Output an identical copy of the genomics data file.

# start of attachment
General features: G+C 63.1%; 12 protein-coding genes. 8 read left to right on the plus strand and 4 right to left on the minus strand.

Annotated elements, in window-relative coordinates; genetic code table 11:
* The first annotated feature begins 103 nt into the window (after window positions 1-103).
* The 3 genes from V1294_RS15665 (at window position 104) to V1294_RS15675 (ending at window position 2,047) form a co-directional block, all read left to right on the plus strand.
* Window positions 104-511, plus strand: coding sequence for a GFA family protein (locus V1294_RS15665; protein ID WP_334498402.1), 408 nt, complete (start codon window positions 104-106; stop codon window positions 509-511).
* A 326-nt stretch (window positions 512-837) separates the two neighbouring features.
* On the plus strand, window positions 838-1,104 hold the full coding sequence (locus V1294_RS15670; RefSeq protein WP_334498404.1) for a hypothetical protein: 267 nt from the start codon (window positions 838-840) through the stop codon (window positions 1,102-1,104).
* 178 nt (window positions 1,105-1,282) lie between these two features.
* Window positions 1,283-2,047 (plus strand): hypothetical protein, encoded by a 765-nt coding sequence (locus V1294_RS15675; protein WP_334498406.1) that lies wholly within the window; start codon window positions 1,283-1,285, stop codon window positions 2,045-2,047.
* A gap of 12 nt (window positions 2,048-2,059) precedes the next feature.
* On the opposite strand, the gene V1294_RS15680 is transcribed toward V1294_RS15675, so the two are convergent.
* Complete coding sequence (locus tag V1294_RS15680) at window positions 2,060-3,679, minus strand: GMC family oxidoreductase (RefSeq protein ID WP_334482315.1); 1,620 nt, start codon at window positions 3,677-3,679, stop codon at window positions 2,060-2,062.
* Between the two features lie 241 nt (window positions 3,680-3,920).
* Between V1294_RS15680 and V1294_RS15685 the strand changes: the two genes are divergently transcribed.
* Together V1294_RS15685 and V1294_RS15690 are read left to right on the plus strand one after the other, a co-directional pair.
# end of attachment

General features: G+C 63.1%; 12 protein-coding genes. 8 read left to right on the plus strand and 4 right to left on the minus strand.

Annotated elements, in window-relative coordinates; genetic code table 11:
* The first annotated feature begins 103 nt into the window (after window positions 1-103).
* The 3 genes from V1294_RS15665 (at window position 104) to V1294_RS15675 (ending at window position 2,047) form a co-directional block, all read left to right on the plus strand.
* Window positions 104-511, plus strand: coding sequence for a GFA family protein (locus V1294_RS15665; protein ID WP_334498402.1), 408 nt, complete (start codon window positions 104-106; stop codon window positions 509-511).
* A 326-nt stretch (window positions 512-837) separates the two neighbouring features.
* On the plus strand, window positions 838-1,104 hold the full coding sequence (locus V1294_RS15670; RefSeq protein WP_334498404.1) for a hypothetical protein: 267 nt from the start codon (window positions 838-840) through the stop codon (window positions 1,102-1,104).
* 178 nt (window positions 1,105-1,282) lie between these two features.
* Window positions 1,283-2,047 (plus strand): hypothetical protein, encoded by a 765-nt coding sequence (locus V1294_RS15675; protein WP_334498406.1) that lies wholly within the window; start codon window positions 1,283-1,285, stop codon window positions 2,045-2,047.
* A gap of 12 nt (window positions 2,048-2,059) precedes the next feature.
* On the opposite strand, the gene V1294_RS15680 is transcribed toward V1294_RS15675, so the two are convergent.
* Complete coding sequence (locus tag V1294_RS15680) at window positions 2,060-3,679, minus strand: GMC family oxidoreductase (RefSeq protein ID WP_334482315.1); 1,620 nt, start codon at window positions 3,677-3,679, stop codon at window positions 2,060-2,062.
* Between the two features lie 241 nt (window positions 3,680-3,920).
* Between V1294_RS15680 and V1294_RS15685 the strand changes: the two genes are divergently transcribed.
* Together V1294_RS15685 and V1294_RS15690 are read left to right on the plus strand one after the other, a co-directional pair.